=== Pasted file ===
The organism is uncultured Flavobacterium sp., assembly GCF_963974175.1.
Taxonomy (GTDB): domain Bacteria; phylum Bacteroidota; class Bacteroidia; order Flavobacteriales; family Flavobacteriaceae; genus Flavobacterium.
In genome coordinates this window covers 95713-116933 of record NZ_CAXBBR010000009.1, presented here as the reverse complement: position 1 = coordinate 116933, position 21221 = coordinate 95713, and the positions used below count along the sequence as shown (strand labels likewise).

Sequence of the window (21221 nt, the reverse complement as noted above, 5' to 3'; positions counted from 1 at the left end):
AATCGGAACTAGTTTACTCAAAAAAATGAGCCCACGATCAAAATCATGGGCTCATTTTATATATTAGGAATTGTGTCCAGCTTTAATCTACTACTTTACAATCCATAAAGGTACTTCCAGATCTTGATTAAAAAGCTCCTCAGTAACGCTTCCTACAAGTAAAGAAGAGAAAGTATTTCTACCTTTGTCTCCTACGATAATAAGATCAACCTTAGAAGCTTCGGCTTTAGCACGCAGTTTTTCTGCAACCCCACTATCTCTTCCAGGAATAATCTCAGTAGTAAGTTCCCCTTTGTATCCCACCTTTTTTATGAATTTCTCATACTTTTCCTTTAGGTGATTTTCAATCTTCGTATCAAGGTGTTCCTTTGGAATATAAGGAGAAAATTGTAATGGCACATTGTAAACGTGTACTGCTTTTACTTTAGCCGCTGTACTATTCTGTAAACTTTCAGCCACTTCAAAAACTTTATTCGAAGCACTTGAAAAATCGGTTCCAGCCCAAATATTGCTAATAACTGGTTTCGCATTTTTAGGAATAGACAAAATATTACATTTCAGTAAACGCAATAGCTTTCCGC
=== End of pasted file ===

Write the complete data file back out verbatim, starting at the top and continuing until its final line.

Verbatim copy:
The organism is uncultured Flavobacterium sp., assembly GCF_963974175.1.
Taxonomy (GTDB): domain Bacteria; phylum Bacteroidota; class Bacteroidia; order Flavobacteriales; family Flavobacteriaceae; genus Flavobacterium.
In genome coordinates this window covers 95713-116933 of record NZ_CAXBBR010000009.1, presented here as the reverse complement: position 1 = coordinate 116933, position 21221 = coordinate 95713, and the positions used below count along the sequence as shown (strand labels likewise).

Sequence of the window (21221 nt, the reverse complement as noted above, 5' to 3'; positions counted from 1 at the left end):
AATCGGAACTAGTTTACTCAAAAAAATGAGCCCACGATCAAAATCATGGGCTCATTTTATATATTAGGAATTGTGTCCAGCTTTAATCTACTACTTTACAATCCATAAAGGTACTTCCAGATCTTGATTAAAAAGCTCCTCAGTAACGCTTCCTACAAGTAAAGAAGAGAAAGTATTTCTACCTTTGTCTCCTACGATAATAAGATCAACCTTAGAAGCTTCGGCTTTAGCACGCAGTTTTTCTGCAACCCCACTATCTCTTCCAGGAATAATCTCAGTAGTAAGTTCCCCTTTGTATCCCACCTTTTTTATGAATTTCTCATACTTTTCCTTTAGGTGATTTTCAATCTTCGTATCAAGGTGTTCCTTTGGAATATAAGGAGAAAATTGTAATGGCACATTGTAAACGTGTACTGCTTTTACTTTAGCCGCTGTACTATTCTGTAAACTTTCAGCCACTTCAAAAACTTTATTCGAAGCACTTGAAAAATCGGTTCCAGCCCAAATATTGCTAATAACTGGTTTCGCATTTTTAGGAATAGACAAAATATTACATTTCAGTAAACGCAATAGCTTTCCGC